Friday, March 23, 2012

Reebok forced to pull controversial 'Cheat On Your Girlfriend, Not Your Workout' ad campaign after public backlash

PumaPulse Curated By ZenithOptimedia, The ROI Agency Find out more at http://puma-pulse.blogspot.com


Zenith Comment:  This is what happens when you don't get sign off from Regional Marketing Team on campaigns...

A controversial Reebok ad has been removed from display following widespread complaints.

The poster, which ran at a gym affiliated with the brand in Germany, was intended to motivate, with the slogan: 'Cheat on your girlfriend, not on your workout.'

Instead, however, it was met with a consumer backlash, and the sportswear firm pulled the ad and acknowledged that it was 'offensive'.

Reebok's relationship advice: An ad by Reebok telling gym-goers to cheat on their girlfriends not their workout got pulled after public outrage
Reebok's relationship advice: An ad by Reebok telling gym-goers to cheat on their girlfriends not their workout got pulled after public outrage
 
The promotional gaffe was not part of a worldwide marketing campaign, but thanks to social media, the reaction has been global. Radar Online obtained a letter to Reebok from Cheaterville.com, a site that calls out philandering partners online, which urged a boycott of the brand.

The promotional gaffe was not part of a worldwide marketing campaign, but thanks to social media, the reaction has been global. Radar Online obtained a letter to Reebok from Cheaterville.com, a site that calls out philandering partners online, which urged a boycott of the brand.

The letter read: 'This form of advertising shows a dishonest and disrespectful attitude towards women and your company should be ashamed to have even placed this ad in various places thinking it would be perceived in any other way.'  Yesterday, a spokesman issued a public apology. Dan Sarro told CBSBoston.com: 'We regret that some offensive Reebok materials were recently printed.The signs were removed as soon as we were made aware of them.'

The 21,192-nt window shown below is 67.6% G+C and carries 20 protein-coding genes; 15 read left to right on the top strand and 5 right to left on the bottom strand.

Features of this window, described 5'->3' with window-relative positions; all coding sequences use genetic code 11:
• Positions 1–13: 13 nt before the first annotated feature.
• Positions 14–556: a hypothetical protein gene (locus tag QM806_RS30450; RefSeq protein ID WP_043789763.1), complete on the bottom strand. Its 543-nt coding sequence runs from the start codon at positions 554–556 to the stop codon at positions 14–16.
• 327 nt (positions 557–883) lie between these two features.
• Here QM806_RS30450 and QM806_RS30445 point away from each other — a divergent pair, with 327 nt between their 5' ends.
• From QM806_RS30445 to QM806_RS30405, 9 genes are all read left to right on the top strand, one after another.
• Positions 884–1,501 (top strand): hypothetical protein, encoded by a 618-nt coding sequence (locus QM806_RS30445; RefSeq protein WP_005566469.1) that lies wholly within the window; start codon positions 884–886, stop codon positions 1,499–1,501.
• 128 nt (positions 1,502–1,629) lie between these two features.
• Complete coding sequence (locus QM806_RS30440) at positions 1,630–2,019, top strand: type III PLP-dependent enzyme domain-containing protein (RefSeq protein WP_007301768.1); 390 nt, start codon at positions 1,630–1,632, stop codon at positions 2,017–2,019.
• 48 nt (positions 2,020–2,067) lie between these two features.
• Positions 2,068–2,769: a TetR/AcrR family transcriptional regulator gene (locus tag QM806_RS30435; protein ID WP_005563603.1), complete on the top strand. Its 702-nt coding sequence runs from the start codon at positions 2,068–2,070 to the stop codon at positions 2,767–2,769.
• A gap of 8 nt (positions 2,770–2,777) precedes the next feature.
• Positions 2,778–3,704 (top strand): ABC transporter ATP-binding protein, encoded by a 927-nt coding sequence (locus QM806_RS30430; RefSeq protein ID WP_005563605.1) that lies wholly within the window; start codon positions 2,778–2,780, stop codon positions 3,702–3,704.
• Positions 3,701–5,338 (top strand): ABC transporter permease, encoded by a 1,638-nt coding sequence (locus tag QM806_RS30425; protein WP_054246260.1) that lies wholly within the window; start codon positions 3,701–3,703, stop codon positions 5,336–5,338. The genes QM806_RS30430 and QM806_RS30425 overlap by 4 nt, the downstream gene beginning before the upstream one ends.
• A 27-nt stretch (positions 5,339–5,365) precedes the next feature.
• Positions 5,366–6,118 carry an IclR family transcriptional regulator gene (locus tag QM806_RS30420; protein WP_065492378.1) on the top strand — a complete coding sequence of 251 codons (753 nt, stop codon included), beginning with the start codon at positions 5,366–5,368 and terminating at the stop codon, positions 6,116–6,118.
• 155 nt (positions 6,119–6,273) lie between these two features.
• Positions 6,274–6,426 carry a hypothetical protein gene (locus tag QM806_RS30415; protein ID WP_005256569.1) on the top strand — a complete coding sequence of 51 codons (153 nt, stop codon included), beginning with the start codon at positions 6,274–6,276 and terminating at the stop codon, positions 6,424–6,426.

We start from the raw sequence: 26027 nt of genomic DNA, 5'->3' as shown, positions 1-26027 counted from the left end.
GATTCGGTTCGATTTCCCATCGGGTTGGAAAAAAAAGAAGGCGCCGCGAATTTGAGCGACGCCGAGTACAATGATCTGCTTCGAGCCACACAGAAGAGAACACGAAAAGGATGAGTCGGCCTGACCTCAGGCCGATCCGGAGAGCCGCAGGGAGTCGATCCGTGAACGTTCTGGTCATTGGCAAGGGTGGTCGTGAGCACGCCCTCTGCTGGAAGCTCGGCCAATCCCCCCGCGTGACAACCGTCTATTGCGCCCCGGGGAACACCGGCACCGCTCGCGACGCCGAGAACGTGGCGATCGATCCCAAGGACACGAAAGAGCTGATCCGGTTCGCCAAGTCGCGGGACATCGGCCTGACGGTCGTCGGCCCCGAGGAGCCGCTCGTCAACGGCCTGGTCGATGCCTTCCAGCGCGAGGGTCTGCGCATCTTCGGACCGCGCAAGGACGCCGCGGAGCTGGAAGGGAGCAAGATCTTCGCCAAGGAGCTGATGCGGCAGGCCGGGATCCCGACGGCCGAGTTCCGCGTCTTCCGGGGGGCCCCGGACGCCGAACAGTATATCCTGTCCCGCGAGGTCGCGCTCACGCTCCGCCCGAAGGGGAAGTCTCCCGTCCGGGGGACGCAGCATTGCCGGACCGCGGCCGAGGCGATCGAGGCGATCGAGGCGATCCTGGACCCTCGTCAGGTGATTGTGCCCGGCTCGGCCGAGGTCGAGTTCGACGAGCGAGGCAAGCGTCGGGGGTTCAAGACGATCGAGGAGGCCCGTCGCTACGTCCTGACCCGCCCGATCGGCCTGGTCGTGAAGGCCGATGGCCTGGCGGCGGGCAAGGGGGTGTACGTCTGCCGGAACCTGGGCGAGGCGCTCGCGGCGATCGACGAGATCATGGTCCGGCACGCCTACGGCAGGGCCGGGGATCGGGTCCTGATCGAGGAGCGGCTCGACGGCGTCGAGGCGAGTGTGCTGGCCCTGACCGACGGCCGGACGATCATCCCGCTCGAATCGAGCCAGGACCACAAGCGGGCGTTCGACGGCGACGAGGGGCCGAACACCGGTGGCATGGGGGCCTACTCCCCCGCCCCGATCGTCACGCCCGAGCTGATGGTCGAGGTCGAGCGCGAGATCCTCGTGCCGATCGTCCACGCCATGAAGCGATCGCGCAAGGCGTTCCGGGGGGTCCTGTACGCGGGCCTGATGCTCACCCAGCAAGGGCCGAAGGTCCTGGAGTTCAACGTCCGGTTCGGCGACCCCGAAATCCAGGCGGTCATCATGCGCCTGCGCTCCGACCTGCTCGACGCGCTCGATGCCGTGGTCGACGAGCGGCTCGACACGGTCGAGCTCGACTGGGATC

He continued: 'I can assure you that Reebok does not condone this message or cheating in any way. We apologize for the offensive nature of these materials, and are disappointed that they appeared at all.'

Although this ad appears to be an isolated incident, it certainly does nothing to help Reebok's continued tarnished image after the company was publicly criticised last year because of its 'toning shoes' campaign. The Federal Trade Commission deemed the Easytone campaign false advertising in its unsubstantiated claims about exercise benefits, and Reebok was made to pay a $25million fine.

Earlier this month an article in the Wall Street Journal revealed the financial impact of Reebok's recent struggles.Sales dropped 3per cent in the fourth quarter compared to the previous year, while Adidas sales grew by 14per cent.

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